Raphael can be regarded as the symbol of this transition. (WWR I: 267)
The Fourth Book of The World as Will and Representation accordingly delivers Schopenhauer’s account of this ‘serious side of things’. It concerns ethics, both in the ‘narrower’ sense of moral goodness and badness, right and wrong, justice, obligation, freedom and so on, and in the wider sense of considering what (if anything) is of value in human life as such. Schopenhauer also dealt with the ‘narrower’ issues of ethics in two independent pieces of writing entitled ‘Prize Essay on the Freedom of the Will’ and ‘On the Basis of Morality’, which he published together under the title The Two Fundamental Problems of Ethics. In these essays, submitted anonymously to two competitions, Schopenhauer addresses the issues of free will and the grounding of morality directly, rather than embedding them first in his own metaphysics of representation and will. Much of their content is also present in The World as Will and Representation, but it is often presented more clearly and more thoroughly in the essays.
Schopenhauer aims to describe what kinds of action and person qualify as morally good. He thinks that there is decisive evidence for this in ordinary experience: we feel a certain inner satisfaction when we have acted in certain ways, and the unpleasant sting of conscience when we have acted in the opposite way. Certain of our actions towards others tend to be especially applauded by third parties, and there seems to be a great deal of consensus about which persons and actions are the very worst, the furthest away from what is morally good. The single criterion of moral goodness for Schopenhauer is that one’s action spring from compassion. Compassion (German Mitleid) is an irreducible incentive present in the character of human beings: it disposes their individual will towards the well-being of others: towards helping them and preserving them from harm. Two kinds of virtuous action arise from this fundamental incentive, those of justice and human loving kindness (Menschenliebe). They correspond to different levels of intervention by the incentive of compassion, which either restrains the individual from harming another or brings it about that theypositively seek the other’s benefit.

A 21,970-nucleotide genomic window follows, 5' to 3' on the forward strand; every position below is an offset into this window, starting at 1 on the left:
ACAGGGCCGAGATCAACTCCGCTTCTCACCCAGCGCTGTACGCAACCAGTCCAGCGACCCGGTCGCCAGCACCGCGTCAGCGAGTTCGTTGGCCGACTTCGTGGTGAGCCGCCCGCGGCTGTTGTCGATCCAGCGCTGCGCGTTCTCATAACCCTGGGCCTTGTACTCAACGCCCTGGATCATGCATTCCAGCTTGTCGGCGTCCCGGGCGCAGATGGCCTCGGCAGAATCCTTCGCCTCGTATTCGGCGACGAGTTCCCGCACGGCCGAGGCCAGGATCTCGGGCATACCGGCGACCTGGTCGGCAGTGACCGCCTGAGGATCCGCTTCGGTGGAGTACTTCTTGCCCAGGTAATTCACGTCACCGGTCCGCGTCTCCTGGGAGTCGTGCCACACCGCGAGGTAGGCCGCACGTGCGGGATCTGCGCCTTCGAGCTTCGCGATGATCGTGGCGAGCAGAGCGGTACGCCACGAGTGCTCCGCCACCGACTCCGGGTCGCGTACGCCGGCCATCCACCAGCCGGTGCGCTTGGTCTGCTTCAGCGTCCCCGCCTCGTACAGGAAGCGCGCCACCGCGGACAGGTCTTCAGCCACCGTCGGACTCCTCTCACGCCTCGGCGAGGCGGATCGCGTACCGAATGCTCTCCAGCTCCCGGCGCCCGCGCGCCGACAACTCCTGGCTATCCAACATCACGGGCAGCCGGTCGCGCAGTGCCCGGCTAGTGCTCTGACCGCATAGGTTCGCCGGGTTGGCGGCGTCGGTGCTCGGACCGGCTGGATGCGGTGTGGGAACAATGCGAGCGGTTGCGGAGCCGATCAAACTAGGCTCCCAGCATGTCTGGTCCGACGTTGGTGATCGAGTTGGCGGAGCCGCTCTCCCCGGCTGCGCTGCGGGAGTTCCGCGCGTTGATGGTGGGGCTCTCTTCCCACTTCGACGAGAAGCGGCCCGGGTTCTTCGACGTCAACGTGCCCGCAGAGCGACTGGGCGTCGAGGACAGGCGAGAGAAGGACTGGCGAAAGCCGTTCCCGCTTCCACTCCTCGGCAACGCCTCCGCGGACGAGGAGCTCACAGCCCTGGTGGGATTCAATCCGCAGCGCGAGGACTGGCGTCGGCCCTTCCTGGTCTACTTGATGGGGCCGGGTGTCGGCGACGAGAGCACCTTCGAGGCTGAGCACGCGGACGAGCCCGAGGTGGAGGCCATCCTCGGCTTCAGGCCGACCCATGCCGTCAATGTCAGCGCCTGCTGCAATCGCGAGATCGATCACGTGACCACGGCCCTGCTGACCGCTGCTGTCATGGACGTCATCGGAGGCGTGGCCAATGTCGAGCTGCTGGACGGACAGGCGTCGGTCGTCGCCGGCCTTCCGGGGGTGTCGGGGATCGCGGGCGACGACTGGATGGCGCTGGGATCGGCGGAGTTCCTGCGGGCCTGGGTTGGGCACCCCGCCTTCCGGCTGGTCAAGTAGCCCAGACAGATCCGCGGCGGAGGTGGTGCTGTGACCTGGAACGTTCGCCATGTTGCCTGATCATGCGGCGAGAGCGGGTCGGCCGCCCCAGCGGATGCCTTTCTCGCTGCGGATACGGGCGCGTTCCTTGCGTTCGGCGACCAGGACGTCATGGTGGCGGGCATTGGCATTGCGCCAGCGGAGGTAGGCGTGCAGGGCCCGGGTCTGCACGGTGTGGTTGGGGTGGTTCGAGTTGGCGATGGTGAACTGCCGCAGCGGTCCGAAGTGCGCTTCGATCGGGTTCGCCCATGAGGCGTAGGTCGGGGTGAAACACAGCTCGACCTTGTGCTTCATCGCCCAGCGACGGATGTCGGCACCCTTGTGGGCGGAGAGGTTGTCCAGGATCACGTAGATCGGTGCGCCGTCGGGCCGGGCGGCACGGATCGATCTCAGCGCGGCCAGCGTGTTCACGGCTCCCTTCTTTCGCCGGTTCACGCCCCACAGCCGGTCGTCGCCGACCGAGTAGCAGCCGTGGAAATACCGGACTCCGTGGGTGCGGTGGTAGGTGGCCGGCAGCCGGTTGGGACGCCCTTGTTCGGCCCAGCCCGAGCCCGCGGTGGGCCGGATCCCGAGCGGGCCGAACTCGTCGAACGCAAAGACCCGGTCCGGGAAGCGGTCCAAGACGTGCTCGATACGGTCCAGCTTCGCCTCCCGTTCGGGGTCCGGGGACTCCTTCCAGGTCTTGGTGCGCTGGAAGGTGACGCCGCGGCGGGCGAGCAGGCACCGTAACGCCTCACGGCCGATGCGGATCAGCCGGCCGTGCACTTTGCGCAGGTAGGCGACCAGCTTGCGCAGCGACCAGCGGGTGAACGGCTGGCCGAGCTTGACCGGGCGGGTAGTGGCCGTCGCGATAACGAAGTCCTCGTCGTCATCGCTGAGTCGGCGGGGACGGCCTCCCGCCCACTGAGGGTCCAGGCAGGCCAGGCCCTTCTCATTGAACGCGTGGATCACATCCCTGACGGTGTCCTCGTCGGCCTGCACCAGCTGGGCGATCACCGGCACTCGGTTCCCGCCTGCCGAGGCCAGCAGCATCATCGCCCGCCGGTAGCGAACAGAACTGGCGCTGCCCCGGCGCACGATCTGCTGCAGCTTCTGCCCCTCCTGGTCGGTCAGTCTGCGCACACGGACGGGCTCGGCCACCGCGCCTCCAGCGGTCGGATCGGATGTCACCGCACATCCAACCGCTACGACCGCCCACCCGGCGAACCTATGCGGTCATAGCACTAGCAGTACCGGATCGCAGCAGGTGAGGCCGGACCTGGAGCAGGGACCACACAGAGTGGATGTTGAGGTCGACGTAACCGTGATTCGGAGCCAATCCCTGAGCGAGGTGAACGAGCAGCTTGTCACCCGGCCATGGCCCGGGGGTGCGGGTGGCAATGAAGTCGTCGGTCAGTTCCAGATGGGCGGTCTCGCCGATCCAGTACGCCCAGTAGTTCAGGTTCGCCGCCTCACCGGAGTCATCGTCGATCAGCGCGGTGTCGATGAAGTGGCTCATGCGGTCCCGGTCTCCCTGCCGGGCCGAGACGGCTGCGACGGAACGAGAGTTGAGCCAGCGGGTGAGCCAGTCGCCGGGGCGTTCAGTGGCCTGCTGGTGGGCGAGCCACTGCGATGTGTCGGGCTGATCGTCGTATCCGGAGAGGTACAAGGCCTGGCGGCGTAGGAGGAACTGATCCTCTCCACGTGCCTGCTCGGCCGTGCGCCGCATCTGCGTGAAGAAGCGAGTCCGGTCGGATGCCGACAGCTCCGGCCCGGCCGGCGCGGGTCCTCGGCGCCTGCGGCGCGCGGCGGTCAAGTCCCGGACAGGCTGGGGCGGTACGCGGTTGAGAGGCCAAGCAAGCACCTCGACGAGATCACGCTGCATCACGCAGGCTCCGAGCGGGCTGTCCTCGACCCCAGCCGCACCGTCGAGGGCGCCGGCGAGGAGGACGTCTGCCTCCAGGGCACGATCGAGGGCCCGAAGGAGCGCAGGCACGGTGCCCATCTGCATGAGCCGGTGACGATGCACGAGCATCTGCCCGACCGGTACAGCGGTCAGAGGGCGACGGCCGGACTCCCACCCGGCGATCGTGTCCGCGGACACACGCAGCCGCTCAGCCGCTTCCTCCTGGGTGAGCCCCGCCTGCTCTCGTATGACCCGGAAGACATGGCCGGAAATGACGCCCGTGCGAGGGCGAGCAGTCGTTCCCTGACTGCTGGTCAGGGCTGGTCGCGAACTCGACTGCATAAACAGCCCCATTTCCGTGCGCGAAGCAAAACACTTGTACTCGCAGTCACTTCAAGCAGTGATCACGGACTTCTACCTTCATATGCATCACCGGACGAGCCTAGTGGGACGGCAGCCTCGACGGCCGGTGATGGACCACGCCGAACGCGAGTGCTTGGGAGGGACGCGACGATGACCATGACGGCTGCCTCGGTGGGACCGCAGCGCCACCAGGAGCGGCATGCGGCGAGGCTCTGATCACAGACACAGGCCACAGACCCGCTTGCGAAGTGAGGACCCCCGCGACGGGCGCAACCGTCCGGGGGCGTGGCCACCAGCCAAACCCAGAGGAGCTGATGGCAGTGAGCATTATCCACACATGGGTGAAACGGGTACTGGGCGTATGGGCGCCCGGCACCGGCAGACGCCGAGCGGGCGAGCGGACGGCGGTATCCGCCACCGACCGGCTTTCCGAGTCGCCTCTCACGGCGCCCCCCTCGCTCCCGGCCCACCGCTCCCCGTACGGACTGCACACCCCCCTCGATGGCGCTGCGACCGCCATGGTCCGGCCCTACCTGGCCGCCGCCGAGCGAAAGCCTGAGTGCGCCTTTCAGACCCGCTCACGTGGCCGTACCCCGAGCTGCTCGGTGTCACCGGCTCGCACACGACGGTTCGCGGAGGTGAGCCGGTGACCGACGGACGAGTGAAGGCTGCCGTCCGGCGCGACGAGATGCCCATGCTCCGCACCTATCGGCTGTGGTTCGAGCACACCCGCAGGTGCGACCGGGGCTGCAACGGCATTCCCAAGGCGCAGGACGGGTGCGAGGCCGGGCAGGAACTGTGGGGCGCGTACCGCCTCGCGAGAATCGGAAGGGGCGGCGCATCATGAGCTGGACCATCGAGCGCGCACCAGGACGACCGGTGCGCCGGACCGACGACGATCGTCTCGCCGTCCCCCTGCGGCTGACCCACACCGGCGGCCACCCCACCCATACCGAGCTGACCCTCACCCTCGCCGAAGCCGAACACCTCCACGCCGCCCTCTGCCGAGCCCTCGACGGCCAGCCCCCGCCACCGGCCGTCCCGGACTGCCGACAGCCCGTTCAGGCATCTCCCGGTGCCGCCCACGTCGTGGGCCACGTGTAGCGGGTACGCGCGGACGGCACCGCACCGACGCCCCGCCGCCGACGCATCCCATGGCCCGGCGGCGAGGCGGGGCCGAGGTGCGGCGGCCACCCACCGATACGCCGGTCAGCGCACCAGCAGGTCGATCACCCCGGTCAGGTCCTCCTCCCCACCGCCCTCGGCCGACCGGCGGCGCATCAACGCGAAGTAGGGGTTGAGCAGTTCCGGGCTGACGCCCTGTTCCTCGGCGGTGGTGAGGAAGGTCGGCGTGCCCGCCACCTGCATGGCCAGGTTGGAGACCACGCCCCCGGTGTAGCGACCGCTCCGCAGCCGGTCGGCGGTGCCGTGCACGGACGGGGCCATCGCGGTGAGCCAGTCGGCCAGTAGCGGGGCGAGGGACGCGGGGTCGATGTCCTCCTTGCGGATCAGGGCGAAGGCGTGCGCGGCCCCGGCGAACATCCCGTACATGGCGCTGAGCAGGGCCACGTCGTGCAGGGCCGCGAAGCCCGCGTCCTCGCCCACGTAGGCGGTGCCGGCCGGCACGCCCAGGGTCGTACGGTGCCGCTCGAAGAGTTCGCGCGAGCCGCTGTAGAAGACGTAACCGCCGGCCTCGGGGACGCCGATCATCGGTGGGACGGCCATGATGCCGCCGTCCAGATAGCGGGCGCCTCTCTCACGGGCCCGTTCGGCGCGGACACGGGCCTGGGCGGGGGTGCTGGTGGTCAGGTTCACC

The justice that is a moral virtue for Schopenhauer is quite distinct from the kind of justice which consists in acting out of respect for law, and which holds sway in a stable State or other human community. There, he maintains, it is fear of punishment and hope of reward that provide the motivation to be just—but such hopes and fears show that the incentive at work is not compassion, but egoism. He regards the State as an institution that arises from collective egoism, and not, strictly speaking, as a matter of morality.
Schopenhauer admits that the existence of compassion is somewhat mysterious. We are in our essence, and not by choice, beings that will their own well-being, which means, in ethical terms, that we are all egoistic. Even animals are egoistic, for Schopenhauer, meaning that they are constantly out to preserve and enhance themselves (though they cannot be called ‘self-interested’ because they lack the conscious conceptual mechanisms for forming interests as such). Compassion therefore seems to go against our nature as individuals, at least given the way Schopenhauer has set things up. Against the sceptical line that all would-be compassionate actions are ultimately egoistic, Schopenhauer appeals to the reader’s intuitions about particular examples: a case of selfsacrifice in battle or an incident in which a poor person returns valuable property when they could have escaped undetected. All that Schopenhauer needs from us here is the concession that, despite the egoistic nature of human beings, it sometimes occurs that someone’s action aims solely at the well-being of another.
Without that concession, he says, ethics would become an empty subject.
However, action from compassion is a rare and fragile thing because it must compete with egoism, the incentive that is vastly more common, and also with a pure incentive towards harming others, namely malice. Each human character contains an element of each incentive, Schopenhauer claims, though the proportions are very different. Schopenhauer’s views on character play a central role in his ethics. He says, on a certain amount of anecdotal evidence, that character is unique in each individual human being, that it is inborn and unchangeable. This has the corollary that one cannot change someone’s basic moral character, the direction in which their individual will tends to carry them.